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‘Having a two-year-old is like having a blender that you don’t have a top for.’ Jerry Seinfeld.

Stories from my Sketchbook . . .

For the past week my girls and I have been playing host to a lovely wee dog called ‘Cinder’.  I am not sure Cindy is quite two years old yet (she might be just short of that) but I have to say, after living in her exuberant wake for the past week, I reckon Jerry Seinfeld’s blender analogy is spot on . . .

Cindy has stayed with us before but not for a whole week and I was a little concerned about how that would go.  Earlier visits had only been for a weekend or a few days and I had been at home to supervise.  This time I was going to be out working for a good part of her visit, and, as anyone who has fur-children knows full-well, you are never entirely sure what’s going on at home when you’re not around.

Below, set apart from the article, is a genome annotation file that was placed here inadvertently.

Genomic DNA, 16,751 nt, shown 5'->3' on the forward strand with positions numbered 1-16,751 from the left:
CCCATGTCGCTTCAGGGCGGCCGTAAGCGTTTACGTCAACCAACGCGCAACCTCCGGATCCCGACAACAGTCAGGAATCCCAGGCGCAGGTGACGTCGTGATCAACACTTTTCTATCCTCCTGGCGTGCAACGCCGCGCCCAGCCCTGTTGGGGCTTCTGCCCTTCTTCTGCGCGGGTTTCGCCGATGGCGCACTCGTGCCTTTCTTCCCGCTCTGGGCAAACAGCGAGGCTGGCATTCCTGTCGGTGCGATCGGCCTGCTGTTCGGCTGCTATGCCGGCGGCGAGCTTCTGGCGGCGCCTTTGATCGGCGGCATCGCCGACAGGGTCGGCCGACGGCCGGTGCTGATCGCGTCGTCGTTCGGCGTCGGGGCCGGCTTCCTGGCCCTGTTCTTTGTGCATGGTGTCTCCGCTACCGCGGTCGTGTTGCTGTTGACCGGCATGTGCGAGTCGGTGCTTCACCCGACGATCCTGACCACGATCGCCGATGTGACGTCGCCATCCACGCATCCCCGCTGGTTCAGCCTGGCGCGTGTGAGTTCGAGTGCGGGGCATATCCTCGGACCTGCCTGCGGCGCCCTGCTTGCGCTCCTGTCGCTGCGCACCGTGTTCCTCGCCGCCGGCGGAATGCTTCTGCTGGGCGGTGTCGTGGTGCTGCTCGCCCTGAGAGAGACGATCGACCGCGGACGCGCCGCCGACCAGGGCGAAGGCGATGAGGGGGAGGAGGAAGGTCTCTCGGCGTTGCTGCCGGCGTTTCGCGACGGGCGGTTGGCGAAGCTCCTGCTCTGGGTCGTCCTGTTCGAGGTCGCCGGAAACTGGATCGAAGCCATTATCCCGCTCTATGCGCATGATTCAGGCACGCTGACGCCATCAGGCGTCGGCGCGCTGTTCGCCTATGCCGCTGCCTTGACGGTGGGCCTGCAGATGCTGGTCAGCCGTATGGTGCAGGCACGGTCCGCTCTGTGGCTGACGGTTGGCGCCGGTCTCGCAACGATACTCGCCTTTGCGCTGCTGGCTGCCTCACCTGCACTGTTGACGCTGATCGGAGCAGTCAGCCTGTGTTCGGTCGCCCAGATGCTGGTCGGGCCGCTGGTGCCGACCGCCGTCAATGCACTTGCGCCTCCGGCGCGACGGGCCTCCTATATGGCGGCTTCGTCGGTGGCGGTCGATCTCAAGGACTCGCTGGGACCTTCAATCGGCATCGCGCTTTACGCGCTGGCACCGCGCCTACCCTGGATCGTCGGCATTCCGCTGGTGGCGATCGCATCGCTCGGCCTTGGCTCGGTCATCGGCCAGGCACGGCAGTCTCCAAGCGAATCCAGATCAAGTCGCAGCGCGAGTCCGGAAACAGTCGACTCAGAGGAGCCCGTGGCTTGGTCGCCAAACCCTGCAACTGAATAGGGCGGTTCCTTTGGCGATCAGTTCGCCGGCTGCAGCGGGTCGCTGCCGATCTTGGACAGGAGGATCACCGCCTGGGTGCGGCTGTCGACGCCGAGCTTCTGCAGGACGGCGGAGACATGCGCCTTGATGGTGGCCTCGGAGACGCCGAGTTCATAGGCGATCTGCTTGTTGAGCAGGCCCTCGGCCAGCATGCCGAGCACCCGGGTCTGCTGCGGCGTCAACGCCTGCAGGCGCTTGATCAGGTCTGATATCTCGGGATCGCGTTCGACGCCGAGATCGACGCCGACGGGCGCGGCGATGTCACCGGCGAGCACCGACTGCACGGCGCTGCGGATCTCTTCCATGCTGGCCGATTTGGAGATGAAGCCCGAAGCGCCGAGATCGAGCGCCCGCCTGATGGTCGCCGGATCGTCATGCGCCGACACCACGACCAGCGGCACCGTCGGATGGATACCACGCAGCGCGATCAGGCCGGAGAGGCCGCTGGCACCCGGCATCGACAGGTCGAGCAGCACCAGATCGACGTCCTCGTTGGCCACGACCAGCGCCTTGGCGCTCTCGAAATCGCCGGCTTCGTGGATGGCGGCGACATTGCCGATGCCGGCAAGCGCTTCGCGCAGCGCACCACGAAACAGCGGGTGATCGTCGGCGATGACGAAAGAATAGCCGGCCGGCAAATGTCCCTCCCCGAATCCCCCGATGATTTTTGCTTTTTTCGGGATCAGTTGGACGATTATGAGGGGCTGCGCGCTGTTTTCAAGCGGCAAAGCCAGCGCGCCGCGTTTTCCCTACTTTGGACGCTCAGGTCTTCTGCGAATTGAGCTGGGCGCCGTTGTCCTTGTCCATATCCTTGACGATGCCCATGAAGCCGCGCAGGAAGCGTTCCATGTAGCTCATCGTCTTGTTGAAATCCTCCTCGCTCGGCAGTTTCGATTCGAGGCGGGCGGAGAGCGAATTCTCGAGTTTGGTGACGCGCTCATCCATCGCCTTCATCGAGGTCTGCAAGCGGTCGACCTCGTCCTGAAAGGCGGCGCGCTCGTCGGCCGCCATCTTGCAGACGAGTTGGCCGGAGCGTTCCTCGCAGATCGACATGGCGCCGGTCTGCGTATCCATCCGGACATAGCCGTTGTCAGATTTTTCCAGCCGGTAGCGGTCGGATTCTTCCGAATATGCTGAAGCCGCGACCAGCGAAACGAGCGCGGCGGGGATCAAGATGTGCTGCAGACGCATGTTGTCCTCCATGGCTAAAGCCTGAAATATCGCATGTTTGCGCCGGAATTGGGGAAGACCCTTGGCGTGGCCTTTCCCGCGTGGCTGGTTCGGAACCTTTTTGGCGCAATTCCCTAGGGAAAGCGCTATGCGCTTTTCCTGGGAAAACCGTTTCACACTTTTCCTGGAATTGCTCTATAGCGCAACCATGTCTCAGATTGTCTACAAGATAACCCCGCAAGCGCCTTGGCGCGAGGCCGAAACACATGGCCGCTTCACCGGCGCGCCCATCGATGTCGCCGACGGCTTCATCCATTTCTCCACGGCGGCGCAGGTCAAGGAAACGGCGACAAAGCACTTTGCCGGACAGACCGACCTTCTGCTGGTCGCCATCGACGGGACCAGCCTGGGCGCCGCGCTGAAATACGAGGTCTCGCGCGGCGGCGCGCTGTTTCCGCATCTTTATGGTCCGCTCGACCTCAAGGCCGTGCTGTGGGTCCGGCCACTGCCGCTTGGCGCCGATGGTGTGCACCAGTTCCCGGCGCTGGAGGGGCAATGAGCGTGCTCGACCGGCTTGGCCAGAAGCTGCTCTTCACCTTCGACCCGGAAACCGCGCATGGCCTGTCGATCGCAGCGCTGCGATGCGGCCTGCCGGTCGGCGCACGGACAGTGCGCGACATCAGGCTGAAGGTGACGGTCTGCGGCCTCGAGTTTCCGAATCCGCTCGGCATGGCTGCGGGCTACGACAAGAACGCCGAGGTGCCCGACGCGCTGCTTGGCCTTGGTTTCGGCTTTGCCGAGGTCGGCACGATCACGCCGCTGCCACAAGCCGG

I tried to prepare my girls for Cindy’s impending arrival with constant reminders‘Cindy’s coming to stay for a while.  You remember Cindy, don’t you?  She’s a lovely girl.  You liked Cindy . . . ‘ so they had plenty of time to brace themselves but, unfortunately, as little dogs are wont to do, they often hear only what they want to hear.  The look my my Mabel gave me when Cindy actually launched herself through our front door . . .

Now don’t misunderstand me, Cindy is a lovely girl and a very sweet-natured dog.  She’s polite, affectionate and well-mannered and there isn’t a mean bone in her body, but my girls are all grown up now (I still can’t quite believe they are all now classed as ‘senior’ dogs) and they like their little routines and their quiet life . . . and I guess we had all kind of forgotten just how much energy a young dog can have!